BBG: Hurricane Sandy Fails To Stop VOA Broadcasts

Though this press release rightfully focuses on the staff at VOA headquarters in DC, we should take our hats off to the good folks that kept the Edward R. Murrow Transmission site running in North Carolina as well.

(Source: BBG)

Pounding rain and 80 mile an hour winds from Hurricane Sandy shut down U.S. government offices and the Washington, D.C. public transportation Monday and Tuesday, but it didn’t stop VOA journalists, technicians and support personnel from delivering news around the world in 43 languages.

“We had people sleep on couches around the building, and one used a cot, but the cots are not very comfortable,” English Branch Chief Terry Wing says.  “Some folks came in early on Monday, some stayed late, a couple are still here, I think some are going on 30 hours or more.”

VOA Director David Ensor says every show aired on schedule.  “It was extraordinary, hundreds of programs went out, we never missed a beat.”  Ensor says many language services provided constant updates to network affiliate stations around the world.

Executive Editor Steve Redisch says, “The Spanish Branch did more than 50 live shots to affiliates in Latin America and had a reporter on the New Jersey beach. The Russian Service was on with their affiliate, and the Indonesian Service filed for 20 radio and TV affiliates.”  Redisch says those are just some examples of what went on during the storm.

Newsroom Deputy Managing Editor David Jones, who spent the night at a nearby hotel, says it was all hands on deck.  “People were great.  We had TV and radio packages on the weather, and our political reporter did a story on how the hurricane affected the campaign, but most of our coverage was international — the fighting in Syria, Secretary of State [Hillary] Clinton’s trip to the Balkans, the Ukrainian Election, and   there was something on South African politics,” Jones says.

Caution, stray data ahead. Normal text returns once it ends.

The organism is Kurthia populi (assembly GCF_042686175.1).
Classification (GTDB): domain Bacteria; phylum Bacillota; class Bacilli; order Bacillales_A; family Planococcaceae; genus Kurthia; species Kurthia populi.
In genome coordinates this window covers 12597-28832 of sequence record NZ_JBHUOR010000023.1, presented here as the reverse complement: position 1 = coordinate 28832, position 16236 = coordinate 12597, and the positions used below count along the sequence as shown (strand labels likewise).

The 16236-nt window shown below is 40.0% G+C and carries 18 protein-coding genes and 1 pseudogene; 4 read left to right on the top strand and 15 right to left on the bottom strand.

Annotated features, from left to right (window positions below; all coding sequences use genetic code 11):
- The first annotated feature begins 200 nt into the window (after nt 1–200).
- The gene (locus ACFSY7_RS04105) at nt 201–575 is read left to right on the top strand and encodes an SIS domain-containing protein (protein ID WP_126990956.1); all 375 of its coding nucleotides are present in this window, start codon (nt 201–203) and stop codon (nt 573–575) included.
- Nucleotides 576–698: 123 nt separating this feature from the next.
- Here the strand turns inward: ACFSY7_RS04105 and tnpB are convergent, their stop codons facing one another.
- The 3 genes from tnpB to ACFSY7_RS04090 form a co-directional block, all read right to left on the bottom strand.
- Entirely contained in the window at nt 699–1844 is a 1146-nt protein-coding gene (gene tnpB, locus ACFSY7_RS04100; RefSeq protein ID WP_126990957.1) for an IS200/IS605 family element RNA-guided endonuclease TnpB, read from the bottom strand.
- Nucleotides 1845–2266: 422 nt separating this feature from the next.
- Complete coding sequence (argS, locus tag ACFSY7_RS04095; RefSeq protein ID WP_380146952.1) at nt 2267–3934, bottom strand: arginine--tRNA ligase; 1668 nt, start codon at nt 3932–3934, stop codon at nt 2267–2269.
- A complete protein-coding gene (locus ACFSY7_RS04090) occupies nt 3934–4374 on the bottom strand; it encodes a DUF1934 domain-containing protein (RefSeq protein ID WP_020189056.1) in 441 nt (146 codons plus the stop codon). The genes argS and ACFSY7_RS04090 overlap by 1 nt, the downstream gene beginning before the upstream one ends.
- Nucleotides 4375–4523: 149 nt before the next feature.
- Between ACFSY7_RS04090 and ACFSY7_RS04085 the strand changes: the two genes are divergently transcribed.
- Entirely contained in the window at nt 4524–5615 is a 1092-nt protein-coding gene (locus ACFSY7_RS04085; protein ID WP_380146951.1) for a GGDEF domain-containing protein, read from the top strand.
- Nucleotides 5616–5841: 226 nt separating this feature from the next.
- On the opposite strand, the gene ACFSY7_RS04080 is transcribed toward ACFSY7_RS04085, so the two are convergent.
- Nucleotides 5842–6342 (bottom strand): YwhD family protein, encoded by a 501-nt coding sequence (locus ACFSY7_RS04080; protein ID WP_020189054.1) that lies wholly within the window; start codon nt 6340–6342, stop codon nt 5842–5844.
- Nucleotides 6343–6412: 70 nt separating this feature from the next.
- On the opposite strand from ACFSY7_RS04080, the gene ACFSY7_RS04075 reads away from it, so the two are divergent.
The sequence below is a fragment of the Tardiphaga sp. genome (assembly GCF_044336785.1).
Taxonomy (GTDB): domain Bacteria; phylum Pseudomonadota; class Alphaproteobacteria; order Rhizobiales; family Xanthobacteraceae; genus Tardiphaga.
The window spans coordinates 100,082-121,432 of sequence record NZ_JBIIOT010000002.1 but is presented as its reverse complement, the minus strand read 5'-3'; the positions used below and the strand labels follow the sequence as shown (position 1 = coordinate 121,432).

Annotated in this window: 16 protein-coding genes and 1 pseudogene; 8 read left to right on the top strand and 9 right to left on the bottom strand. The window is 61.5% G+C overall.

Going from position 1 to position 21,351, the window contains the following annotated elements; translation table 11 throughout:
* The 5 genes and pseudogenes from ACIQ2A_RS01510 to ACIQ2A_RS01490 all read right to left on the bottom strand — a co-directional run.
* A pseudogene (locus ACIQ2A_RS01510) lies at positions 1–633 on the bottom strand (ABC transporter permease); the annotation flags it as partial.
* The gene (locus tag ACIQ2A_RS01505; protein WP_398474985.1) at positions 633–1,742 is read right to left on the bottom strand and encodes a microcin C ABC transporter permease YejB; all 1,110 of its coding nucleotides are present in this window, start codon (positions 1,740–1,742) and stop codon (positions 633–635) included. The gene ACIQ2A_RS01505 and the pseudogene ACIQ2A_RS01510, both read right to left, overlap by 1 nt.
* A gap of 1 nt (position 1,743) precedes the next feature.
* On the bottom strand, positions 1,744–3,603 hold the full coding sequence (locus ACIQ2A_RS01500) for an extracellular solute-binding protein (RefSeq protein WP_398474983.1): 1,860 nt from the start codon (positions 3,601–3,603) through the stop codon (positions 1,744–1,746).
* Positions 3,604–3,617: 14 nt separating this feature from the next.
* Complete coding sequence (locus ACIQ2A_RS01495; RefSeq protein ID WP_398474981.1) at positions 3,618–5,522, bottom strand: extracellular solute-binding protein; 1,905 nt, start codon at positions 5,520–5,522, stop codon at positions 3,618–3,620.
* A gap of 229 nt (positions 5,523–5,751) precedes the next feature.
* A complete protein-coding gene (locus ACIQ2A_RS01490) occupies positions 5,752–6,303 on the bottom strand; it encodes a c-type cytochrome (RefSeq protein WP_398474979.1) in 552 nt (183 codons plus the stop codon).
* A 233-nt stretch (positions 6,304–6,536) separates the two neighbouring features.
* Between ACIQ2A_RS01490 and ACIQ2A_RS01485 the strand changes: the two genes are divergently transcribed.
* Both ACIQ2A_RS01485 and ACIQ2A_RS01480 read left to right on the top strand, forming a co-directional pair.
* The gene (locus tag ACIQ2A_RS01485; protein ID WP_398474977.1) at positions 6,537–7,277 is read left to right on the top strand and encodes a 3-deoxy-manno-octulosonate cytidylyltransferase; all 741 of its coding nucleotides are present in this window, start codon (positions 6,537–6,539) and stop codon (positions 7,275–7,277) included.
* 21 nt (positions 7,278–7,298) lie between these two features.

Executive Editor Redisch says there was a lot of resourcefulness.  The French-to-Africa Service found a French speaking meteorologist at the National Weather Service, and the Mandarin Service TV show was anchored by an alternate who borrowed clothes so she could host the program.

While VOA journalists were hunkered down in Washington, videographer Daniela Schrier managed to capture something that nobody else had, footage of flood waters rushing through streets of Lower Manhattan Monday night.  Schrier, who was trapped in her apartment in New York’s East Village, managed to upload the video to Washington just before she lost power.

VOA broadcasts more than 1,700 hours of radio and television programming around the world each week from its headquarters in Washington.  The programs are delivered on satellite, cable, shortwave, AM, FM, the Internet and on a worldwide network of affiliate stations.

Edward R. Murrow Transmitting Station: re-dedication videos

Last week, we noted the upcoming re-dedication of the Edward R. Murrow Transmitting Station and the significance of this particular broadcasting location.

Videos of the event have now been posted on the BBG Watch website, including this one, which features the original dedication of the site in 1963:

Local CBS affiliate, Channel 9, provided raw video feeds from the event, which are also posted.  Of particular note is the footage of Governor Victor Ashe’s speech and the tour of the station.

Victor Ashe:

Station tour:

As I previously mentioned, in December 2012, I had the honor of receiving a five-hour tour of the Edward R. Murrow Transmitting Station. Following that marvelous tour, I  wrote a piece for the March 2012 issue of the Monitoring Times in which I describe the day’s experiences; the article has already received many kind comments (thanks!) and continues to draw interest to the station. I think this may be one of the best articles I’ve ever written, and the clear reason for this was my sheer delight in the tour, a dream come true for me.  Moreover, I had early information about the re-dedication of the site, and was immensely pleased that  those who work there should receive such well-deserved accolades.

BTW:  While I have a busy travel schedule this summer, I intend to publish some items of interest in my absence that I’ve been saving for the purpose. This will include the article I wrote for the MT–the full, un-cut version–along with dozens of hi-res photos from the site. It’s quite long, thus will be posted in manageable sections; each post will be tagged: VOA Greenville. Keep an eye open for those!

But if you just can’t wait, you can always download an electronic version of the March issue on the MT’s website.  Hope you enjoy it…!

And to our good friends at VOA Greenville:  thanks again, and congratulations!